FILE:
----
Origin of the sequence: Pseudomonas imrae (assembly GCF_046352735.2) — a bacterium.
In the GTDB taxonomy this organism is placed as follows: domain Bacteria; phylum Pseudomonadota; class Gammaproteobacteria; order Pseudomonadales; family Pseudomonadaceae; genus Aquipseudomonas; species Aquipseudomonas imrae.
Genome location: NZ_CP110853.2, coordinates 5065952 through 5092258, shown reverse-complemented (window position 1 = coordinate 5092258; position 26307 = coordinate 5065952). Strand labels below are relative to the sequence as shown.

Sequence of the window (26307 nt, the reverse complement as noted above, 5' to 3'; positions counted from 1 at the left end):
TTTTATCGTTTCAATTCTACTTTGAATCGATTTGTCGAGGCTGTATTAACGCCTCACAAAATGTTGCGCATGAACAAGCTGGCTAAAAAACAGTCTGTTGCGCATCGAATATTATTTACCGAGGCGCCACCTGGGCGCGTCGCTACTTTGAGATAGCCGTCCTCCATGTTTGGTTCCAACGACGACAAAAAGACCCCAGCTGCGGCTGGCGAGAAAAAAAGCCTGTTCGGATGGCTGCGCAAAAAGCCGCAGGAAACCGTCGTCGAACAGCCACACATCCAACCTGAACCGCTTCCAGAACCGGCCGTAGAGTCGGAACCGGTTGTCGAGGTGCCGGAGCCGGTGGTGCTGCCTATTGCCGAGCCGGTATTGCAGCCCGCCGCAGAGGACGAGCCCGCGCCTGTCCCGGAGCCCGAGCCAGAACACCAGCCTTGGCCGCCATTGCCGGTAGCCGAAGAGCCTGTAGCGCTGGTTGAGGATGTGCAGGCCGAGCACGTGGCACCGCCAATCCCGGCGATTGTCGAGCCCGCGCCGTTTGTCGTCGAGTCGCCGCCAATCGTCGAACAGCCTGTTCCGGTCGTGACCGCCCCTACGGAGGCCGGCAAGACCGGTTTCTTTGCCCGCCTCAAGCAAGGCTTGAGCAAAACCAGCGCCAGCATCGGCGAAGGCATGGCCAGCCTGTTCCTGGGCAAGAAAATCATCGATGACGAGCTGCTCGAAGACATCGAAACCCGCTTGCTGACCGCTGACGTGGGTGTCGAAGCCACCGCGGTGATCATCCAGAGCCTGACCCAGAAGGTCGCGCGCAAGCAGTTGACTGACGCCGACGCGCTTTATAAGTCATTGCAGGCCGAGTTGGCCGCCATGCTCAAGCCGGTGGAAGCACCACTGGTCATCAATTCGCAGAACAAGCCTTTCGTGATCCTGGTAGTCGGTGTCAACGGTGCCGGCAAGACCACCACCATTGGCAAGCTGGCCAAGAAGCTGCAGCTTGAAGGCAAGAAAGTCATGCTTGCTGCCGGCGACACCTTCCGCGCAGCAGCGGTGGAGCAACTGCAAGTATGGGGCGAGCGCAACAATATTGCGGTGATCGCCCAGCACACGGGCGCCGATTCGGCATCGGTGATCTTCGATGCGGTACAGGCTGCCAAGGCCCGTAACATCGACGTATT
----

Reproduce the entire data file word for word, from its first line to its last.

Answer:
Origin of the sequence: Pseudomonas imrae (assembly GCF_046352735.2) — a bacterium.
In the GTDB taxonomy this organism is placed as follows: domain Bacteria; phylum Pseudomonadota; class Gammaproteobacteria; order Pseudomonadales; family Pseudomonadaceae; genus Aquipseudomonas; species Aquipseudomonas imrae.
Genome location: NZ_CP110853.2, coordinates 5065952 through 5092258, shown reverse-complemented (window position 1 = coordinate 5092258; position 26307 = coordinate 5065952). Strand labels below are relative to the sequence as shown.

Sequence of the window (26307 nt, the reverse complement as noted above, 5' to 3'; positions counted from 1 at the left end):
TTTTATCGTTTCAATTCTACTTTGAATCGATTTGTCGAGGCTGTATTAACGCCTCACAAAATGTTGCGCATGAACAAGCTGGCTAAAAAACAGTCTGTTGCGCATCGAATATTATTTACCGAGGCGCCACCTGGGCGCGTCGCTACTTTGAGATAGCCGTCCTCCATGTTTGGTTCCAACGACGACAAAAAGACCCCAGCTGCGGCTGGCGAGAAAAAAAGCCTGTTCGGATGGCTGCGCAAAAAGCCGCAGGAAACCGTCGTCGAACAGCCACACATCCAACCTGAACCGCTTCCAGAACCGGCCGTAGAGTCGGAACCGGTTGTCGAGGTGCCGGAGCCGGTGGTGCTGCCTATTGCCGAGCCGGTATTGCAGCCCGCCGCAGAGGACGAGCCCGCGCCTGTCCCGGAGCCCGAGCCAGAACACCAGCCTTGGCCGCCATTGCCGGTAGCCGAAGAGCCTGTAGCGCTGGTTGAGGATGTGCAGGCCGAGCACGTGGCACCGCCAATCCCGGCGATTGTCGAGCCCGCGCCGTTTGTCGTCGAGTCGCCGCCAATCGTCGAACAGCCTGTTCCGGTCGTGACCGCCCCTACGGAGGCCGGCAAGACCGGTTTCTTTGCCCGCCTCAAGCAAGGCTTGAGCAAAACCAGCGCCAGCATCGGCGAAGGCATGGCCAGCCTGTTCCTGGGCAAGAAAATCATCGATGACGAGCTGCTCGAAGACATCGAAACCCGCTTGCTGACCGCTGACGTGGGTGTCGAAGCCACCGCGGTGATCATCCAGAGCCTGACCCAGAAGGTCGCGCGCAAGCAGTTGACTGACGCCGACGCGCTTTATAAGTCATTGCAGGCCGAGTTGGCCGCCATGCTCAAGCCGGTGGAAGCACCACTGGTCATCAATTCGCAGAACAAGCCTTTCGTGATCCTGGTAGTCGGTGTCAACGGTGCCGGCAAGACCACCACCATTGGCAAGCTGGCCAAGAAGCTGCAGCTTGAAGGCAAGAAAGTCATGCTTGCTGCCGGCGACACCTTCCGCGCAGCAGCGGTGGAGCAACTGCAAGTATGGGGCGAGCGCAACAATATTGCGGTGATCGCCCAGCACACGGGCGCCGATTCGGCATCGGTGATCTTCGATGCGGTACAGGCTGCCAAGGCCCGTAACATCGACGTATT